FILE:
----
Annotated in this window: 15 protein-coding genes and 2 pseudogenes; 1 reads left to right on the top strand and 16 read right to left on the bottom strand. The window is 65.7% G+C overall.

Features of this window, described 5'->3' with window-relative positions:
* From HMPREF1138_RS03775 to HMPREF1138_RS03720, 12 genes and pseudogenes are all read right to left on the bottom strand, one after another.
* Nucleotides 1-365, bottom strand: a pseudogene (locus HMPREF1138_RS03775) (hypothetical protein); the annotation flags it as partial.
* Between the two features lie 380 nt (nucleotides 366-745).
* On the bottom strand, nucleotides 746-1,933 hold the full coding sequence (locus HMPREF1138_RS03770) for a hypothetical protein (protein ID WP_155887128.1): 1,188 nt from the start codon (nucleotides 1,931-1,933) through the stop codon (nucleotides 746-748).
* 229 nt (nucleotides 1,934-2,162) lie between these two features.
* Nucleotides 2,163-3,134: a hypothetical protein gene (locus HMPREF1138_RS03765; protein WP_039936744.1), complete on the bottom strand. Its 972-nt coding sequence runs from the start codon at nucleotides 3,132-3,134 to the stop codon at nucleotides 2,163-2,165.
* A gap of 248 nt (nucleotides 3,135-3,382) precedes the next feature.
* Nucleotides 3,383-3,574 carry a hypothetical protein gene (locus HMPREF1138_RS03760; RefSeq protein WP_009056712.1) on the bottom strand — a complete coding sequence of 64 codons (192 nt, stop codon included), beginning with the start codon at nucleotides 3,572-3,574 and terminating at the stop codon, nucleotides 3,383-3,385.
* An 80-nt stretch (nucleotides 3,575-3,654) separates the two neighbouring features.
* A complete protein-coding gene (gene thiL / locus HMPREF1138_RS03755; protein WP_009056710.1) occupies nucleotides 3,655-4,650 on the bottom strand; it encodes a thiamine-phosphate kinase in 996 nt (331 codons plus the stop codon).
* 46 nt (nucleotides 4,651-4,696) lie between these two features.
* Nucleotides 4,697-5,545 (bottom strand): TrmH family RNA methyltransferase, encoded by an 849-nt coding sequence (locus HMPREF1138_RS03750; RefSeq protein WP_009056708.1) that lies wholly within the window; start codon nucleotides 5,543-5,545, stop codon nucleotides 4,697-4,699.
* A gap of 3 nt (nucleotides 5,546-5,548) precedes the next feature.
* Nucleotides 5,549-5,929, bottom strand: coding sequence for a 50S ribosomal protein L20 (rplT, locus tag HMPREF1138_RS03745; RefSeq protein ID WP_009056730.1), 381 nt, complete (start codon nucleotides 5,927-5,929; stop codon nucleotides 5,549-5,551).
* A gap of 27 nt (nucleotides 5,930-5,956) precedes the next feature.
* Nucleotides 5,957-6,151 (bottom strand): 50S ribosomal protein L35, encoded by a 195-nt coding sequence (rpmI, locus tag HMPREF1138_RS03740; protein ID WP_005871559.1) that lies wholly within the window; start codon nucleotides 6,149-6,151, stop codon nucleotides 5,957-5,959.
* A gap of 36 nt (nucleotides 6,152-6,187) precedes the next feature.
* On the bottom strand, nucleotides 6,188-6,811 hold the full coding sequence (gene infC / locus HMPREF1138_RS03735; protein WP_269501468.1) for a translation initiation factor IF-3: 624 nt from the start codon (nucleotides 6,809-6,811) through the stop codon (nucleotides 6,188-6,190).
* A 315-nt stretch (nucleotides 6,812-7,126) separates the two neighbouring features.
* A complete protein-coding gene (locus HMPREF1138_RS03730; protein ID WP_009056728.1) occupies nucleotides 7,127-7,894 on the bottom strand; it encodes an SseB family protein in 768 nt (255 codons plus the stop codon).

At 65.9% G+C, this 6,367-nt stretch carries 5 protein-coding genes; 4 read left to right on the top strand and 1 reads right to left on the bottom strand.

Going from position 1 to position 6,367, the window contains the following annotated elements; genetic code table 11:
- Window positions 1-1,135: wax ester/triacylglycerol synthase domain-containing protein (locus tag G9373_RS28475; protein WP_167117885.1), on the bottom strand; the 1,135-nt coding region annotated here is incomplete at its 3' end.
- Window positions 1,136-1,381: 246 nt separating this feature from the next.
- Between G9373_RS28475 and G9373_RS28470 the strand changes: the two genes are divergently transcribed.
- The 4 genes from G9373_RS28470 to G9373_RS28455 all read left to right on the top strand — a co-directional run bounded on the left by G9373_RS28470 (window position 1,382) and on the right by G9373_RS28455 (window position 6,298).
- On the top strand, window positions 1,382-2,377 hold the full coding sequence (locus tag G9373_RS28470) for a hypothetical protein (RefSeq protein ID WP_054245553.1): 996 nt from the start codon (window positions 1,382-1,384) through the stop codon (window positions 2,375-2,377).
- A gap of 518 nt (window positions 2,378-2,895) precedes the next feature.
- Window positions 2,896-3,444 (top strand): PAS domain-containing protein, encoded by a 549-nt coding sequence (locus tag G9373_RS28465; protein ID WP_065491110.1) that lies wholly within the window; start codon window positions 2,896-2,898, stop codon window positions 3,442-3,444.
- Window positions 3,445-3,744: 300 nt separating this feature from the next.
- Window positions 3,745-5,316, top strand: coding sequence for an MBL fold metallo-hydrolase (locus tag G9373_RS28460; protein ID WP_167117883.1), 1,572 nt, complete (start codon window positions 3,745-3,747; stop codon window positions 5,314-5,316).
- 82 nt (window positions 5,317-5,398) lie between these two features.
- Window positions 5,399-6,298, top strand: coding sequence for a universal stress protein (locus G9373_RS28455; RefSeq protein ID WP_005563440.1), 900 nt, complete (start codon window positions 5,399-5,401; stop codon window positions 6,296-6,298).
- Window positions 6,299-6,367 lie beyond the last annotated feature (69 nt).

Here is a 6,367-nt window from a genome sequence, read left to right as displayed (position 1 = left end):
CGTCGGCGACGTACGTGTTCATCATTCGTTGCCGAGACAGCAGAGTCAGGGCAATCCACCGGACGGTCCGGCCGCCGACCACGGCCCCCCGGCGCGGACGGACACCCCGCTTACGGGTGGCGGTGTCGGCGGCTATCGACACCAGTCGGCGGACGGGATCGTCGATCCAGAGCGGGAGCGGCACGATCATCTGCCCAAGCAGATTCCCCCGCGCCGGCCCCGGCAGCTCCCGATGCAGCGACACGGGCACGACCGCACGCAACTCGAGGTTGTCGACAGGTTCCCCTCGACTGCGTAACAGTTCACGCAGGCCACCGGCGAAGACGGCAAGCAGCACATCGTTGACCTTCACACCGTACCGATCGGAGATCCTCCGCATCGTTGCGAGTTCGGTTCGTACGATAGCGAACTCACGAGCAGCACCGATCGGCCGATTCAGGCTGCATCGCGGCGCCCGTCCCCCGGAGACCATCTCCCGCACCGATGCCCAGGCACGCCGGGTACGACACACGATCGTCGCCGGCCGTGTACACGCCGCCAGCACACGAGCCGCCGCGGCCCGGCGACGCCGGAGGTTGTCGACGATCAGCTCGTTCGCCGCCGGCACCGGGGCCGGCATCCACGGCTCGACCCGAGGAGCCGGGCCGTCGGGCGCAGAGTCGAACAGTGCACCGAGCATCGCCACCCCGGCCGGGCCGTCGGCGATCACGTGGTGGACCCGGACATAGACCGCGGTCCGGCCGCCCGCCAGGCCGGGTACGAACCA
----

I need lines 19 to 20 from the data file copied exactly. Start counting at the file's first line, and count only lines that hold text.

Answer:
* A gap of 36 nt (nucleotides 6,152-6,187) precedes the next feature.
* On the bottom strand, nucleotides 6,188-6,811 hold the full coding sequence (gene infC / locus HMPREF1138_RS03735; protein WP_269501468.1) for a translation initiation factor IF-3: 624 nt from the start codon (nucleotides 6,809-6,811) through the stop codon (nucleotides 6,188-6,190).